Biography of Alexander W. Bass
Kings County, CA Biographies





ALEXANDER W. BASS.
An enumeration of those men of the present generation who have won success and public recognition for themselves, and at the same time have honored the locality to which they belong, would be incomplete were there failure to make specific mention of Alexander W. Bass, probably the best known and most successful house mover in the entire San Joaquin valley, who was torn in Springfield, Missouri, on the 30th day of October, 1861. He was reared under the parental roof and secured his education in the public schools of his native city. At the age of nineteen years he went to Boise City, Idaho, where for seven years he engaged in farming. In the spring of 1888 he came to Hanford, where for six months he was employed at farm labor, and then turned his attention to learning the carpenter trade. His first work was on the construction of the old Hanford flouring mill and he also helped twice to build the Artesia Hotel. In 1900, encouraged by the stories of great fortunes that were being brought out of the Alaskan gold fields, Mr. Bass went to Nome, Alaska. When he arrived there on June 1st the population consisted of about six hundred people, but in six weeks the population had jumped to thirty thousand. It was one of the greatest booms in the history of gold fields, and naturally thousands who went there were disappointed. Mr. Bass went there on a mining deal and was one of the few who came away with more money than he took with him.

After his Alaska experience Mr. Bass returned to Hanford and during the following three years worked on general construction work. He then engaged in business as a house mover and from that time to the present has stood in the front rank in that line of work. He has literally moved hundreds of houses and has had some extraordinary experiences and some very difficult and dangerous jobs. The longest distance he moved a house was fifty two miles, from Delano, Kern county, to Hanford, and the shortest move made was two feet. In a distance of eight blocks on Douty street, Hanford, practically every house was either erected by Mr. Bass or moved to that location by him. In 1907, after the earthquake, he went to Santa Rosa, Sonoma county, and spent eight months in wrecking buildings which had been ruined by the quake. He moved the Southern Pacific Railroad depot in Armona a mile and also moved the old Southern Pacific depot in Hanford. He moved seventy five houses from the city of Tulare and has moved many ranch houses in various parts of the valley.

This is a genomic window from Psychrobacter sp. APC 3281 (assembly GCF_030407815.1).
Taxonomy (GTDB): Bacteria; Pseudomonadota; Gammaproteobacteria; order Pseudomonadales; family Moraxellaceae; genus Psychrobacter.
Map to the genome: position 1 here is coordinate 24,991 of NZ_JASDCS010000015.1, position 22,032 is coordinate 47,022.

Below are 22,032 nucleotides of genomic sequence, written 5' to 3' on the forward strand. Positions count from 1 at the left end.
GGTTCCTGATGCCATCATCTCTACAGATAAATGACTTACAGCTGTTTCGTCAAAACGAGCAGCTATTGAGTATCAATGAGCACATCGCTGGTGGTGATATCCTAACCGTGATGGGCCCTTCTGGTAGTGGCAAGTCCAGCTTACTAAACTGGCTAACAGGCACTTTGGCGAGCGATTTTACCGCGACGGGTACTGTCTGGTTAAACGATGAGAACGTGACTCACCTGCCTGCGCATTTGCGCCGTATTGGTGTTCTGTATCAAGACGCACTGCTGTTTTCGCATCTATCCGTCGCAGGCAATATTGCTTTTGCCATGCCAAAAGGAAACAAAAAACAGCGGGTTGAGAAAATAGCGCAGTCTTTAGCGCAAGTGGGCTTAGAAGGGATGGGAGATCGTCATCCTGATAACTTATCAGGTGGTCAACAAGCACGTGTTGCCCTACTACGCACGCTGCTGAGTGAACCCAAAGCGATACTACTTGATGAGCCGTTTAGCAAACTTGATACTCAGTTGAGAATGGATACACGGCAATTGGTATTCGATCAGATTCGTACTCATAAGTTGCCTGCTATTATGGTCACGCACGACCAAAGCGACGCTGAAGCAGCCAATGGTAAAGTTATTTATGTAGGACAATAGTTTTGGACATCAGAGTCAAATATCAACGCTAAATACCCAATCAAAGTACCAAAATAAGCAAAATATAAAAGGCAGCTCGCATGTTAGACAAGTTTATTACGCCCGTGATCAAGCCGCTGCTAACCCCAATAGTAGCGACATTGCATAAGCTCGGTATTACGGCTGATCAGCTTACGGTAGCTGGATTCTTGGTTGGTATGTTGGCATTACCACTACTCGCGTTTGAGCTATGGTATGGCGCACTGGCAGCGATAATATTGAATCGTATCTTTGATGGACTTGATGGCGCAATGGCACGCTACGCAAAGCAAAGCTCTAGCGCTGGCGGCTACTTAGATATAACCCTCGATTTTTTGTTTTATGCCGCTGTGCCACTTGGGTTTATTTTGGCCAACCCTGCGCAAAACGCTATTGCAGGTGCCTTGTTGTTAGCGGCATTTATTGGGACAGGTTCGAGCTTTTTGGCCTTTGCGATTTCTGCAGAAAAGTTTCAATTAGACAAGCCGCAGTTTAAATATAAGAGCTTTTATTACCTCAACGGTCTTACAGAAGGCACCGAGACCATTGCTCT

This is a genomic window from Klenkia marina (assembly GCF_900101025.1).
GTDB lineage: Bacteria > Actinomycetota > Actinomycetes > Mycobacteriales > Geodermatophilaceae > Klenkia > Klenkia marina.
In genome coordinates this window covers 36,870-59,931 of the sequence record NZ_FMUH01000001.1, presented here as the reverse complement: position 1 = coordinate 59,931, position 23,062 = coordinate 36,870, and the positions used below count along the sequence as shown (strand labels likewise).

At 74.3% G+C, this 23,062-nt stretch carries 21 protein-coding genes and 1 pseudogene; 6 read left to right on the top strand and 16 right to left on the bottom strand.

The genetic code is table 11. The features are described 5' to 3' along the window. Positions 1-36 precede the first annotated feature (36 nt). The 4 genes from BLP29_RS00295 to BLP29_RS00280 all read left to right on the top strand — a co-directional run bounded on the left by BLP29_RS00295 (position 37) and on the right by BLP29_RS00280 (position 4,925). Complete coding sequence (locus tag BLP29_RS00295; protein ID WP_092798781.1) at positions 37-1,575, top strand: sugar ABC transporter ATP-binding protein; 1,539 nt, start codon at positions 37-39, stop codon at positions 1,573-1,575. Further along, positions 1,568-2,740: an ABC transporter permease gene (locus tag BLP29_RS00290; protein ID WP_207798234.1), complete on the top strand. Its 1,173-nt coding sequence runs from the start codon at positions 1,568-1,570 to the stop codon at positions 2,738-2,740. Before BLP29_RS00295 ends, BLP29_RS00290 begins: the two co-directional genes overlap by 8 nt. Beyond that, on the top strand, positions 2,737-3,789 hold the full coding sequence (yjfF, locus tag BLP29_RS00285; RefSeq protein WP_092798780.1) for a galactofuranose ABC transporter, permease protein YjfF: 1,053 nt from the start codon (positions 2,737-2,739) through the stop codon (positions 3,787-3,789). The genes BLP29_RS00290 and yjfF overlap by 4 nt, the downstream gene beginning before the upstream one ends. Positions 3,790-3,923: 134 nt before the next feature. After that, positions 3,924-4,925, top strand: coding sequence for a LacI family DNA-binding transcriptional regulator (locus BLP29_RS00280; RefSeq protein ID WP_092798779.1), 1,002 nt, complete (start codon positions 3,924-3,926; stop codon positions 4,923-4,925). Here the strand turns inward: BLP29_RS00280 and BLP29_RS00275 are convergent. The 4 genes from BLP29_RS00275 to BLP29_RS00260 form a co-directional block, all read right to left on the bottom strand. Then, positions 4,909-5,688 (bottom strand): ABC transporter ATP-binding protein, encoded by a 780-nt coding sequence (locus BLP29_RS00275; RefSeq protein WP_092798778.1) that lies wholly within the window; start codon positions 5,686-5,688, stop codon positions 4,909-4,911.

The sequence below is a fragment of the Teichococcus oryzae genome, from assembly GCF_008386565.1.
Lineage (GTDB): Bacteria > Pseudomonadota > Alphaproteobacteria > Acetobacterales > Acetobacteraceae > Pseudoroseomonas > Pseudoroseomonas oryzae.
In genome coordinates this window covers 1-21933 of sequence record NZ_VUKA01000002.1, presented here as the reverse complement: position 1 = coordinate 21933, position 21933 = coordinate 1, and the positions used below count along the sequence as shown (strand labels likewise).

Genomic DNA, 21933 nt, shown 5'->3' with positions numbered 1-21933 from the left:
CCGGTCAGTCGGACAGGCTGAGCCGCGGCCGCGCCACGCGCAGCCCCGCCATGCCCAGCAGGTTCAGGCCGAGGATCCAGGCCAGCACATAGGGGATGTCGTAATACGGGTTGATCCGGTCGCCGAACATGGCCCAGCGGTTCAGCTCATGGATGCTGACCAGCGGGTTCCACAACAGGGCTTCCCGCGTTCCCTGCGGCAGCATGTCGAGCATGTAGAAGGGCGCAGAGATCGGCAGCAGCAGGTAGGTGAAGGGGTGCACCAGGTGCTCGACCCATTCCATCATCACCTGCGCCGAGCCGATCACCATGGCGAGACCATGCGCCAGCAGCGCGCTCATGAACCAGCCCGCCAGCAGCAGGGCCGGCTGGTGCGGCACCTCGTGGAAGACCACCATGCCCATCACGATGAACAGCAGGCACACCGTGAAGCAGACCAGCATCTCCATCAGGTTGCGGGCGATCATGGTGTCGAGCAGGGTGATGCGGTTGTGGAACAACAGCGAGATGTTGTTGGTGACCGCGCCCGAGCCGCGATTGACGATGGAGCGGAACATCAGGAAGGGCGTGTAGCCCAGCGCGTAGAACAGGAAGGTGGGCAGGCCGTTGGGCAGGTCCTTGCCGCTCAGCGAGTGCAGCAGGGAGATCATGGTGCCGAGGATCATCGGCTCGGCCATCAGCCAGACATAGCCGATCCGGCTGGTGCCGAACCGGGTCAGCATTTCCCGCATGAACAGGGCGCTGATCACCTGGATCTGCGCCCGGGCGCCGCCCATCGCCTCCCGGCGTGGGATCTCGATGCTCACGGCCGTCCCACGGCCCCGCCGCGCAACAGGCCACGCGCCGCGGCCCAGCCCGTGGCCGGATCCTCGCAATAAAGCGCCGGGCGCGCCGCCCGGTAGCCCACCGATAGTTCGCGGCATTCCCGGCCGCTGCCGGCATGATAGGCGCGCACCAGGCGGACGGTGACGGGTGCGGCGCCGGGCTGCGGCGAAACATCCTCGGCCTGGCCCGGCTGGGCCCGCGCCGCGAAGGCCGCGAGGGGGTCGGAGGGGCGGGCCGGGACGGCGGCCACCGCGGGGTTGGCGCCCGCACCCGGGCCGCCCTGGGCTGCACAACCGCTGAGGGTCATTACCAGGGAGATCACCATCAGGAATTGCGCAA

Politically Mr. Bass gives his support to the democratic party. He is now serving his third term as trustee of the city of Hanford. During his period of service on this board practically all of the modern improvements in Hanford have been made, including the fire protection system and most of the paved streets, and he was a member of the committee which had in charge the buying of the new truck for the fire department. He served as chief of the fire department in 1912 and for thirty three years has been a volunteer member of the department, and, despite his age, he still responds to alarms and bears his full share of the work. For twenty three years he has been a director of the Cemetery Association. Fraternally he is a member of the Woodmen of the World, the Knights of Pythias and the Knights of the Maccabees.

Mr. Bass was married on September 6, 1888, to Miss Alice Howard, of Visalia, and to them were born four children, namely: Ernest, who is in business in Long Beach, California; Mrs. Ethel Mona of Hanford; Mrs. Anita Saxon of Los Angeles; and Edna, at home. Personally Mr. Bass enjoys marked popularity in his home community. While he has carried on a special line of business in such a manner as to gain a comfortable competency for himself, he has also belonged to that class of representative citizens who promote the public welfare while advancing individual success. A man of great energy, he has carried rare judgment into every affair in which he has engaged, and has contributed in every way possible to the advancement and welfare of his community.

From:
History of Tulare County, California
By: Kathleen Edwards Small
and
Kings County, California
By: J. Larry Smith
The S. J. Clarke Publishing Company
Chicago 1926


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